Ty Tang: Friend, cook, cabbie and optimist
By Tom Riddle
Don't you just hate optimists? Did you ever meet someone who had nothing going for him — poor, uneducated and with no connections — but who was nevertheless unbearably optimistic and happy?
The cab driver who was beaten to death on May 4 in Waipahu, Ty Tang, was one of those types. I could never figure him out.
When I met Ty in the late 1980s, I was in daily association with some of the most brilliant and depressed people in Hawai'i as I drearily did whatever it took to get a master's degree in anthropology at the University of Hawai'i-Mānoa.
At that time, Ty, who was my neighbor in a Honolulu slum, had just arrived in the United States after many years in the refugee camps of Thailand.
He was a penniless Cambodian immigrant, but — and this was the part that really annoyed me — he was unassailable in his optimism.
He was full of plans and dreams and all of them were positive, good and decent. I used to think, "This guy needs a vacation in the UH anthropology department to learn something about self-pity, greed, hatred and depression."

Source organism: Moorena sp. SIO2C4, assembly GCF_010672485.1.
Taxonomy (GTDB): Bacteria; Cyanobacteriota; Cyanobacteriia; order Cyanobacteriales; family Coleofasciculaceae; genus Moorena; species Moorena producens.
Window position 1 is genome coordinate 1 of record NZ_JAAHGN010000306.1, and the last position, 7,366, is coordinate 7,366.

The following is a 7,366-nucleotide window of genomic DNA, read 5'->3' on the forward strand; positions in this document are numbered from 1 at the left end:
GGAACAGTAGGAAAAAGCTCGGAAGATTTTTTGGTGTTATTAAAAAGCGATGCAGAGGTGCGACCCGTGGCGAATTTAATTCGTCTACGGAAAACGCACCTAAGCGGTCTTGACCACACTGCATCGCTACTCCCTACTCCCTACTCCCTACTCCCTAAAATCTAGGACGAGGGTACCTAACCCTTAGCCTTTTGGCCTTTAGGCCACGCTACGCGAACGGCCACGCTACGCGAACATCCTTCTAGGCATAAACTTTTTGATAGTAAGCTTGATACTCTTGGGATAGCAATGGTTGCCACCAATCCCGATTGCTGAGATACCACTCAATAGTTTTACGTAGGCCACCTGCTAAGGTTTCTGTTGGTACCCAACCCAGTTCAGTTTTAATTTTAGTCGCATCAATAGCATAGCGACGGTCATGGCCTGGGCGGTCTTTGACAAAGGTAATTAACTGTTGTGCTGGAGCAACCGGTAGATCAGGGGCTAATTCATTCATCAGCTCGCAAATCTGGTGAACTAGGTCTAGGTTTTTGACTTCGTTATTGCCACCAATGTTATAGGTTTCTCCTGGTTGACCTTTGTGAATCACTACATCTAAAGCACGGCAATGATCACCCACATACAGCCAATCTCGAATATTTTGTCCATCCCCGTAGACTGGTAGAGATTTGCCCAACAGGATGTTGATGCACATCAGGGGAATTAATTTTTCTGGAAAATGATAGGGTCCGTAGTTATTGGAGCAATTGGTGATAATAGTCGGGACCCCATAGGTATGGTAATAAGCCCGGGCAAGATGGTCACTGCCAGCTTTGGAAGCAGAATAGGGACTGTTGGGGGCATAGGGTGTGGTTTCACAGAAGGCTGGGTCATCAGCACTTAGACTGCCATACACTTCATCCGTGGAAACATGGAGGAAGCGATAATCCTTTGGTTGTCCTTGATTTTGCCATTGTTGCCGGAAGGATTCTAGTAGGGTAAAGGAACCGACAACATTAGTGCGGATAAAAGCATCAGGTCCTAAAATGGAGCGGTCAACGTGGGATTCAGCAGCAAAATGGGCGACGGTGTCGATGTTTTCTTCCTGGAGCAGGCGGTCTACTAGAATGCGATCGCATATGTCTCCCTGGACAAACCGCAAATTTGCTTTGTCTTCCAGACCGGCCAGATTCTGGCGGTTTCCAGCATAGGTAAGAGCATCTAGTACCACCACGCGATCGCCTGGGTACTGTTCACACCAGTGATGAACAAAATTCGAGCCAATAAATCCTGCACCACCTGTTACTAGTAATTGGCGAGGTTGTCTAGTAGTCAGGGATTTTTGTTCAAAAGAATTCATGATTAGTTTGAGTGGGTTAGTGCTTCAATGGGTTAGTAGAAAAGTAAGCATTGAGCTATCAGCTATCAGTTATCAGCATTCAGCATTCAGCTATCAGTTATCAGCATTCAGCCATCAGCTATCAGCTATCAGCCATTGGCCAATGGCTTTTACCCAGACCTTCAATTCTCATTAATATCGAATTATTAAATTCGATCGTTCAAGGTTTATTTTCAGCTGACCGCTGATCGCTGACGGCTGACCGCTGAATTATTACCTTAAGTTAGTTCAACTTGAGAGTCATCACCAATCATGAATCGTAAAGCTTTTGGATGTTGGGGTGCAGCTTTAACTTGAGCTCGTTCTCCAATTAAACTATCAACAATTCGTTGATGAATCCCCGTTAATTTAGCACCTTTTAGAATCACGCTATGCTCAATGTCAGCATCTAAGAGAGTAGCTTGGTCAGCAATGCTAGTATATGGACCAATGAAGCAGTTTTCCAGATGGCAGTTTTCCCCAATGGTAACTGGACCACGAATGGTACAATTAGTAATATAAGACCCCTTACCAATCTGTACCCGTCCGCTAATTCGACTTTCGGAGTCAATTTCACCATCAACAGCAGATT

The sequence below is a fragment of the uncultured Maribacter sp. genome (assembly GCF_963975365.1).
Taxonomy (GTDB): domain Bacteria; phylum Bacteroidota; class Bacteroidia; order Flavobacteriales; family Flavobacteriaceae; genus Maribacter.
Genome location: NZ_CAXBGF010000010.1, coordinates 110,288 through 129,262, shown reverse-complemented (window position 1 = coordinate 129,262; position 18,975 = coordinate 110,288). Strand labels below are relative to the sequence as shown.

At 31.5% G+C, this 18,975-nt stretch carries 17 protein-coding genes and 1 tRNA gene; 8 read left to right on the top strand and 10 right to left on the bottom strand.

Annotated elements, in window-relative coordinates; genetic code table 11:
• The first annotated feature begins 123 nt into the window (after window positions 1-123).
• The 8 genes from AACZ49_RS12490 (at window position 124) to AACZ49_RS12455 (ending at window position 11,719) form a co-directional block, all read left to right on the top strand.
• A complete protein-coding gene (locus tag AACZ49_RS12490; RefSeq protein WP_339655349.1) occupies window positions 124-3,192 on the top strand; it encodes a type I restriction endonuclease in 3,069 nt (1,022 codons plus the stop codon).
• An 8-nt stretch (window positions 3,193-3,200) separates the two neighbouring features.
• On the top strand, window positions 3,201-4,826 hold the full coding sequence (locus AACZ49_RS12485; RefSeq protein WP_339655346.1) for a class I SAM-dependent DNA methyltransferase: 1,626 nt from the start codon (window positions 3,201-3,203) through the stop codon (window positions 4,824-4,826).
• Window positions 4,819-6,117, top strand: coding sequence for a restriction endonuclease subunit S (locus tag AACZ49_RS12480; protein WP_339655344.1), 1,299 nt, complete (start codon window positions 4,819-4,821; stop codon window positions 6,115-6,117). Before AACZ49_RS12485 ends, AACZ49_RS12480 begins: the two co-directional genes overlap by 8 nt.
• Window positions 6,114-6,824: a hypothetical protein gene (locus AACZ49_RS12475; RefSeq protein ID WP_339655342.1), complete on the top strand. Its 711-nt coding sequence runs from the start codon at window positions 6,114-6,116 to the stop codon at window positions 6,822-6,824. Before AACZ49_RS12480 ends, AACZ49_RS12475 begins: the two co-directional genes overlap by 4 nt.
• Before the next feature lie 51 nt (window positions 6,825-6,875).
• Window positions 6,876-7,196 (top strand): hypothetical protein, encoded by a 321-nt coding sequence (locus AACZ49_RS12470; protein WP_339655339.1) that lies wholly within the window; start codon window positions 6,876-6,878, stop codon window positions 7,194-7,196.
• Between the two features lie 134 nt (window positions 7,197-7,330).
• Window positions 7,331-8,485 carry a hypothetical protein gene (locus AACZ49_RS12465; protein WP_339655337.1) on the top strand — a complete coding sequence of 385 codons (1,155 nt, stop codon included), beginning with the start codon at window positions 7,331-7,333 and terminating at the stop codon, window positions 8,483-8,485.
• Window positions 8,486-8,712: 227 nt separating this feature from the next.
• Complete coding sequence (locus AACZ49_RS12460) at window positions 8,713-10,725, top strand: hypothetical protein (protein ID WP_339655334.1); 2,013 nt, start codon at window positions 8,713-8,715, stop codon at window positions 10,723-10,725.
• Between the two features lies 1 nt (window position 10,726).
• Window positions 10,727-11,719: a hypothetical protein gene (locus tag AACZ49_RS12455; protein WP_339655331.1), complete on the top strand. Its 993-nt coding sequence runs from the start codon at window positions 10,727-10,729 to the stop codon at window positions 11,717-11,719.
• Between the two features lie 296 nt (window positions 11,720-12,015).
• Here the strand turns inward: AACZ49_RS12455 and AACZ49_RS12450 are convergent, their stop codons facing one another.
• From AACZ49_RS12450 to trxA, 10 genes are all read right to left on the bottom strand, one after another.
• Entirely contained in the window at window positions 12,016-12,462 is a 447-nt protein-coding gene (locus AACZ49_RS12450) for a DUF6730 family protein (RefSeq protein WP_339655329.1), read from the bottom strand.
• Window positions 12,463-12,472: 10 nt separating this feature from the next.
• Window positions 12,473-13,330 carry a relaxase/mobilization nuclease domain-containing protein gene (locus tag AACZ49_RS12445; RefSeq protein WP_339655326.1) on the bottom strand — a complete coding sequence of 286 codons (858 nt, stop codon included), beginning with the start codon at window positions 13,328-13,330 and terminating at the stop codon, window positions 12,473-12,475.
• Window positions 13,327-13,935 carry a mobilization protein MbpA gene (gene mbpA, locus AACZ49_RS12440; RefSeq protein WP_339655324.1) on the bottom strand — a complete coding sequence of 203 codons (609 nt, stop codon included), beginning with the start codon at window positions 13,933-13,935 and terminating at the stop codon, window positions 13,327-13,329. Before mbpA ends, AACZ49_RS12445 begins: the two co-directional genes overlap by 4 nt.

But that wasn't going to happen. What was going to happen was that he would stay happy, marry happy, and have two beautiful and happy children while he worked as a cook and then a taxi driver.
When I was around him, I had the sense that he had never had a sad moment in his life and that most everything was just fine. But still — and this was another annoying thing about him — he was very interested in the big picture, and followed current events with a passion.
He could cite all kinds of facts and figures and talk about many things. My professors would have liked him, but they certainly could never have understood him.
But really, the strangest thing about him, the thing that I've never been able to forget, was that his optimism and happiness were contagious. He had an unusual talent, to make the people he met feel better about their lives.
And right now, with Ty gone, his wife and two young children need all of the spiritual and material support that this community can give them.